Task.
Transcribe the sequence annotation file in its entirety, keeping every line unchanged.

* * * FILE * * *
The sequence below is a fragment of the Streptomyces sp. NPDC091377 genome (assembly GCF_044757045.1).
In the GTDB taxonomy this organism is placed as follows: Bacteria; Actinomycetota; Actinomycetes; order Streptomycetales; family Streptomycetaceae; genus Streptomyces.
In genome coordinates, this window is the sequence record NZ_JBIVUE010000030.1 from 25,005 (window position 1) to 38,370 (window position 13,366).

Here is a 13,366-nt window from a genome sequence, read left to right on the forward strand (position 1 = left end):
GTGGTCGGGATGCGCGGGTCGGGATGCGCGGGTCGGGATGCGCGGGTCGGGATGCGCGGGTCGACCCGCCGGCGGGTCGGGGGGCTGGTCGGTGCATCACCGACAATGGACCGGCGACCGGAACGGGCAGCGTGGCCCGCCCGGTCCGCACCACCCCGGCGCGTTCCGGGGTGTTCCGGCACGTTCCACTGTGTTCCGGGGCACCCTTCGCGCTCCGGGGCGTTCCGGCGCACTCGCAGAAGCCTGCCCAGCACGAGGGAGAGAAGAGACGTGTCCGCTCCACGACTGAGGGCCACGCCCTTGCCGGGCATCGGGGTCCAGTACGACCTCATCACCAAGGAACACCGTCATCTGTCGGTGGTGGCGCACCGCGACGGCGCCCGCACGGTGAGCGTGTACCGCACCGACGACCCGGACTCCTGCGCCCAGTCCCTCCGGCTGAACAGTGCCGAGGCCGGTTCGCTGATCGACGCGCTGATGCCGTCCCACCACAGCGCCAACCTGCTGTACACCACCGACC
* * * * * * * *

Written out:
The sequence below is a fragment of the Streptomyces sp. NPDC091377 genome (assembly GCF_044757045.1).
In the GTDB taxonomy this organism is placed as follows: Bacteria; Actinomycetota; Actinomycetes; order Streptomycetales; family Streptomycetaceae; genus Streptomyces.
In genome coordinates, this window is the sequence record NZ_JBIVUE010000030.1 from 25,005 (window position 1) to 38,370 (window position 13,366).

Here is a 13,366-nt window from a genome sequence, read left to right on the forward strand (position 1 = left end):
GTGGTCGGGATGCGCGGGTCGGGATGCGCGGGTCGGGATGCGCGGGTCGGGATGCGCGGGTCGACCCGCCGGCGGGTCGGGGGGCTGGTCGGTGCATCACCGACAATGGACCGGCGACCGGAACGGGCAGCGTGGCCCGCCCGGTCCGCACCACCCCGGCGCGTTCCGGGGTGTTCCGGCACGTTCCACTGTGTTCCGGGGCACCCTTCGCGCTCCGGGGCGTTCCGGCGCACTCGCAGAAGCCTGCCCAGCACGAGGGAGAGAAGAGACGTGTCCGCTCCACGACTGAGGGCCACGCCCTTGCCGGGCATCGGGGTCCAGTACGACCTCATCACCAAGGAACACCGTCATCTGTCGGTGGTGGCGCACCGCGACGGCGCCCGCACGGTGAGCGTGTACCGCACCGACGACCCGGACTCCTGCGCCCAGTCCCTCCGGCTGAACAGTGCCGAGGCCGGTTCGCTGATCGACGCGCTGATGCCGTCCCACCACAGCGCCAACCTGCTGTACACCACCGACC